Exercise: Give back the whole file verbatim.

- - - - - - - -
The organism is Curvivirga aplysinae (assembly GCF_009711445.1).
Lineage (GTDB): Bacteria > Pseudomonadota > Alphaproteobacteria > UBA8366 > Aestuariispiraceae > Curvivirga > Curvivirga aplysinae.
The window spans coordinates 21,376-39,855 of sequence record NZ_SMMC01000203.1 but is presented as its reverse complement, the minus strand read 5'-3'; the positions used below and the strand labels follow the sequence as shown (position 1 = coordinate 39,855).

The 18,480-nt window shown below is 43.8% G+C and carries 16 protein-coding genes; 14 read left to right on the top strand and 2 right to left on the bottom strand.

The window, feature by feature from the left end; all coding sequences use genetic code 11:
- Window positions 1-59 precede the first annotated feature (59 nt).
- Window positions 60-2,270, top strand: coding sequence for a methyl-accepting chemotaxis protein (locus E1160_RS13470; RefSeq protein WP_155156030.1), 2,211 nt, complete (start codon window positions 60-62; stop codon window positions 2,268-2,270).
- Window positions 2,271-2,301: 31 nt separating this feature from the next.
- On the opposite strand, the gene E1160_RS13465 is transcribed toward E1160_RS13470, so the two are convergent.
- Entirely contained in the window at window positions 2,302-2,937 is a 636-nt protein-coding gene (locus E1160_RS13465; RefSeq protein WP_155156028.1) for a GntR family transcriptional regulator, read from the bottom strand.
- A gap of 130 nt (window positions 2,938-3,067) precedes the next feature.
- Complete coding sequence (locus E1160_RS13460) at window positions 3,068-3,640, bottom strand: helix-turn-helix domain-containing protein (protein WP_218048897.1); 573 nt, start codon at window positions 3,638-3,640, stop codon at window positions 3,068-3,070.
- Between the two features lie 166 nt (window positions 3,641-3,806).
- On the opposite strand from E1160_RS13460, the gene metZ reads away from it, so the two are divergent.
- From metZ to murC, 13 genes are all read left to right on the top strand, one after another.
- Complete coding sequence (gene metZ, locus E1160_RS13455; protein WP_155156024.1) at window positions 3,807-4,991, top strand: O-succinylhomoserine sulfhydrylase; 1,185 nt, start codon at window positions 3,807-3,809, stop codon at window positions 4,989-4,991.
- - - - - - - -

The organism is Curvivirga aplysinae (assembly GCF_009711445.1).
Lineage (GTDB): Bacteria > Pseudomonadota > Alphaproteobacteria > UBA8366 > Aestuariispiraceae > Curvivirga > Curvivirga aplysinae.
The window spans coordinates 21,376-39,855 of sequence record NZ_SMMC01000203.1 but is presented as its reverse complement, the minus strand read 5'-3'; the positions used below and the strand labels follow the sequence as shown (position 1 = coordinate 39,855).

The 18,480-nt window shown below is 43.8% G+C and carries 16 protein-coding genes; 14 read left to right on the top strand and 2 right to left on the bottom strand.

The window, feature by feature from the left end; all coding sequences use genetic code 11:
- Window positions 1-59 precede the first annotated feature (59 nt).
- Window positions 60-2,270, top strand: coding sequence for a methyl-accepting chemotaxis protein (locus E1160_RS13470; RefSeq protein WP_155156030.1), 2,211 nt, complete (start codon window positions 60-62; stop codon window positions 2,268-2,270).
- Window positions 2,271-2,301: 31 nt separating this feature from the next.
- On the opposite strand, the gene E1160_RS13465 is transcribed toward E1160_RS13470, so the two are convergent.
- Entirely contained in the window at window positions 2,302-2,937 is a 636-nt protein-coding gene (locus E1160_RS13465; RefSeq protein WP_155156028.1) for a GntR family transcriptional regulator, read from the bottom strand.
- A gap of 130 nt (window positions 2,938-3,067) precedes the next feature.
- Complete coding sequence (locus E1160_RS13460) at window positions 3,068-3,640, bottom strand: helix-turn-helix domain-containing protein (protein WP_218048897.1); 573 nt, start codon at window positions 3,638-3,640, stop codon at window positions 3,068-3,070.
- Between the two features lie 166 nt (window positions 3,641-3,806).
- On the opposite strand from E1160_RS13460, the gene metZ reads away from it, so the two are divergent.
- From metZ to murC, 13 genes are all read left to right on the top strand, one after another.
- Complete coding sequence (gene metZ, locus E1160_RS13455; protein WP_155156024.1) at window positions 3,807-4,991, top strand: O-succinylhomoserine sulfhydrylase; 1,185 nt, start codon at window positions 3,807-3,809, stop codon at window positions 4,989-4,991.